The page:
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[249] but little of the Duchess de Cadaval, the most distinguished and the most extraordinary woman in Portugal. She is daughter of the Duke of Luxembourg, and married the Duke de Cadaval, who was of the Braganza blood, and who, with the family of Lafoes and the family of the Duke of Wellington, had the only dukedoms in Portugal. . . .

The name of Cadaval is the great name in Portugal, and the people already look to it, as they did to the name of Braganza in the time of the Philips; and the intention of the wild conspiracy of Gomez Freire, in June, 1817, was to take the Duke of Cadaval, inexperienced as he is, and place him by violence upon the vacant throne. The Duchess, however, who is now, I suppose, about fifty years old, pale and feeble, but with an animated, original countenance, and strong, cautious talents covered by great elegance of manners and gentleness of disposition, has thus far kept all suspicion from finally attaching to herself or her son. Still, however, her very conduct and caution alarm the government. She sees no Portuguese society, and teaches her son to hold himself aloof from intercourse and observation; she keeps still more removed from foreigners; and though she received me with politeness and attention, because I brought her a pressing letter from her near relation, the Prince Laval, there was a sort of calculated elegance in her manner whenever I saw her, which was clearly intended for effect. . . . .

The only Portuguese families to which I could have gone with pleasure would have been Count d'alba's, that was too far off, and the Lacerdas, that had not come in from Cintra when I left Lisbon. But when I had a moment of time during the day, it was only necessary to go out and climb some of the hills in the city, and the beautiful prospects that everywhere abound came upon my heart like intimacy and kindness. Among other favorite spots, I went several times to the English burying-ground, beautiful in itself from its solemn neatness and from the cypresses, poplars, and elms with which it is planted, and still more so from the prospects it commands. It was stipulated for in the treaty Cromwell made in 1655, and all Protestants are now buried there. I saw a few names that I knew, among others those of Mrs. Humpbrey's father and mother, and that of Dr. Doddridge; but I sought in vain for Fielding's, who died here in 1754, and the tradition of whose grave is preserved only by Mr. Bell, and two or three other Englishmen in Lisbon, who take an interest in letters.1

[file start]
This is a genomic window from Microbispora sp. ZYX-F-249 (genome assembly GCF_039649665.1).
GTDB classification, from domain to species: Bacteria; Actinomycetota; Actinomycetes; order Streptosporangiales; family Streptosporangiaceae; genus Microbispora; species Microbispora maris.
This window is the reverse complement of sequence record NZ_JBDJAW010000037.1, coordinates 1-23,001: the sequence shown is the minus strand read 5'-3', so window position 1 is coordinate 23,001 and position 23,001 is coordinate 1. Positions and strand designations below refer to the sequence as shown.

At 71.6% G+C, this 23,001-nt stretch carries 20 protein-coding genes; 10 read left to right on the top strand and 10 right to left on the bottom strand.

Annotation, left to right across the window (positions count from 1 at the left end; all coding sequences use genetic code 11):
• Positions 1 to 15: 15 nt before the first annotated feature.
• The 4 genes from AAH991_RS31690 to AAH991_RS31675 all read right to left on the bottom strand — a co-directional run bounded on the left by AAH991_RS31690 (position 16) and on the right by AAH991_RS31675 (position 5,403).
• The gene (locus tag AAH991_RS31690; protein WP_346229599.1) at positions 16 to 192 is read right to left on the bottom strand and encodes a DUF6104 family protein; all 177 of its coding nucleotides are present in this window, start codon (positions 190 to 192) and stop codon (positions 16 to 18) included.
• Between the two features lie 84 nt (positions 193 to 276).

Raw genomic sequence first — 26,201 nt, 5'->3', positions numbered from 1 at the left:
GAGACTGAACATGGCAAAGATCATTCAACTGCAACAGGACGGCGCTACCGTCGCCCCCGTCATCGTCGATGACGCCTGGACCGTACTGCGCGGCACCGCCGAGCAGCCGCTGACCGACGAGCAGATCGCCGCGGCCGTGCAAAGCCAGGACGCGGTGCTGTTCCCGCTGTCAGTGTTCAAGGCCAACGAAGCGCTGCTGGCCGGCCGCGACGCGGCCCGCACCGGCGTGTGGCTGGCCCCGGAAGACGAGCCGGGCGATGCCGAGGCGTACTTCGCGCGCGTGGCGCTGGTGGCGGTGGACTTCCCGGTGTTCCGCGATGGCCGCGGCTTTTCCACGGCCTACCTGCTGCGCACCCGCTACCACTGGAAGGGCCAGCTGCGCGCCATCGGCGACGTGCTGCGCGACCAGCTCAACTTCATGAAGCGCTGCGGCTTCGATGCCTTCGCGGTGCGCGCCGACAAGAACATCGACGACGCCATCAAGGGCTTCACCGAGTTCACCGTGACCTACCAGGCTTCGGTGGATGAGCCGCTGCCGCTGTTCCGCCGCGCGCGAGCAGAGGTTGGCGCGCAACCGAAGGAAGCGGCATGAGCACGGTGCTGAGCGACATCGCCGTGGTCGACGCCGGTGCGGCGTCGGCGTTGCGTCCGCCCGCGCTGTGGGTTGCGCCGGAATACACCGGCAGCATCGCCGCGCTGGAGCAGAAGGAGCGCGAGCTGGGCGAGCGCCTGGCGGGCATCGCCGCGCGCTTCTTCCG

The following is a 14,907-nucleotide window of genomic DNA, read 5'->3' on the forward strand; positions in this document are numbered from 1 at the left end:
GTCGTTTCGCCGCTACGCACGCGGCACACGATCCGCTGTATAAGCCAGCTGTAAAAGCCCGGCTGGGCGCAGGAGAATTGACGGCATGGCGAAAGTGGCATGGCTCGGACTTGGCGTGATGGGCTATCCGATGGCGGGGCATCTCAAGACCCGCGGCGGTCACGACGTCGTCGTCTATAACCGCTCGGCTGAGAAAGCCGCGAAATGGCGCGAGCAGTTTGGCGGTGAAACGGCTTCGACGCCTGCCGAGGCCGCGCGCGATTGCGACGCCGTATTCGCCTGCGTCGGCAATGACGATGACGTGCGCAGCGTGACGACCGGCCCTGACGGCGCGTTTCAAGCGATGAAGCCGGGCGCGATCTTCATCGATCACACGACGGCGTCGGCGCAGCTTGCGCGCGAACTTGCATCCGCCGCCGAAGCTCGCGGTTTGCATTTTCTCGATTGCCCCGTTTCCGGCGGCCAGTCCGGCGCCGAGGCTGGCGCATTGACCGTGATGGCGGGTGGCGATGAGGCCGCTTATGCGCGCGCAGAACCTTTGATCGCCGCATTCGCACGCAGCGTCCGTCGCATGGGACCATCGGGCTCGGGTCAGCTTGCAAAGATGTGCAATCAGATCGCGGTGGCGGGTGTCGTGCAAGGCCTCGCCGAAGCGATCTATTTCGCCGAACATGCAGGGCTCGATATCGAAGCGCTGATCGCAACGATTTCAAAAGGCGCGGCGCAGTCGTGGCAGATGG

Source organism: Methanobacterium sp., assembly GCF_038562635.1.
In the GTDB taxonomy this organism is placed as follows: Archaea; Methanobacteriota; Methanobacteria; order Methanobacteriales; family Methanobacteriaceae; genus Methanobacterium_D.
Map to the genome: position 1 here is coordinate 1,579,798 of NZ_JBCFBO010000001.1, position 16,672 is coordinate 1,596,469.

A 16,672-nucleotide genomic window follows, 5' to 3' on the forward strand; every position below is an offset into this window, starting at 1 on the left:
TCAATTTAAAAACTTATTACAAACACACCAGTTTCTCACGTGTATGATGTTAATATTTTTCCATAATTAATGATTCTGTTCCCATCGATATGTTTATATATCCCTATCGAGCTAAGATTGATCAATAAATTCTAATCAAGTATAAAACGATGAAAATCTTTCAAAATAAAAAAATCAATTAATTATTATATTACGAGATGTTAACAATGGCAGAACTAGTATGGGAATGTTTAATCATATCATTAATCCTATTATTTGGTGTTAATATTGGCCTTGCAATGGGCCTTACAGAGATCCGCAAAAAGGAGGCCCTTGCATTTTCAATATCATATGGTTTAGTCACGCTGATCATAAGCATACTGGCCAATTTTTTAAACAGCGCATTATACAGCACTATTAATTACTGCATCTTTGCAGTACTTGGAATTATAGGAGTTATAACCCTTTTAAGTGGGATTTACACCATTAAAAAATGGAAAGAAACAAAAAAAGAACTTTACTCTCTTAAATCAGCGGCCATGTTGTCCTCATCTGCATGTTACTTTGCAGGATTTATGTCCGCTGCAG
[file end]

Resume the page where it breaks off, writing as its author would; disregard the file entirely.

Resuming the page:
1 The preceding thirty-five pages consist of Journal made up from notebooks, at his first leisure after the dates, as was his wont. See p. 86.

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